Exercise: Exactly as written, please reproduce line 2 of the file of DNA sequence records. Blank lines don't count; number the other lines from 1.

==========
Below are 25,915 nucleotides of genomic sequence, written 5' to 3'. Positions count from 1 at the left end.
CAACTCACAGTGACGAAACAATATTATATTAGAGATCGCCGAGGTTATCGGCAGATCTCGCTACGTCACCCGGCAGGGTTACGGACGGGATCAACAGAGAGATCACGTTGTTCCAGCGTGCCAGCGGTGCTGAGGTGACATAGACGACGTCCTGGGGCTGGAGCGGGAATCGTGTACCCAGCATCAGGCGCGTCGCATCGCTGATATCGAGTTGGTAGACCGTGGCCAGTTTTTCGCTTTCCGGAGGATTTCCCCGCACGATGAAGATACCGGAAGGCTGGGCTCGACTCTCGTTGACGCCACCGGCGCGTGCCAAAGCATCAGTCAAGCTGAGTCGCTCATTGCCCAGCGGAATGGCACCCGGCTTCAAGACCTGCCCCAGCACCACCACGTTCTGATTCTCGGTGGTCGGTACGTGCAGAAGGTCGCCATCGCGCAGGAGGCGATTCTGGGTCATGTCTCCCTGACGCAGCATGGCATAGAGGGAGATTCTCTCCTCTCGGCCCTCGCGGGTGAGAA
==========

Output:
CAACTCACAGTGACGAAACAATATTATATTAGAGATCGCCGAGGTTATCGGCAGATCTCGCTACGTCACCCGGCAGGGTTACGGACGGGATCAACAGAGAGATCACGTTGTTCCAGCGTGCCAGCGGTGCTGAGGTGACATAGACGACGTCCTGGGGCTGGAGCGGGAATCGTGTACCCAGCATCAGGCGCGTCGCATCGCTGATATCGAGTTGGTAGACCGTGGCCAGTTTTTCGCTTTCCGGAGGATTTCCCCGCACGATGAAGATACCGGAAGGCTGGGCTCGACTCTCGTTGACGCCACCGGCGCGTGCCAAAGCATCAGTCAAGCTGAGTCGCTCATTGCCCAGCGGAATGGCACCCGGCTTCAAGACCTGCCCCAGCACCACCACGTTCTGATTCTCGGTGGTCGGTACGTGCAGAAGGTCGCCATCGCGCAGGAGGCGATTCTGGGTCATGTCTCCCTGACGCAGCATGGCATAGAGGGAGATTCTCTCCTCTCGGCCCTCGCGGGTGAGAA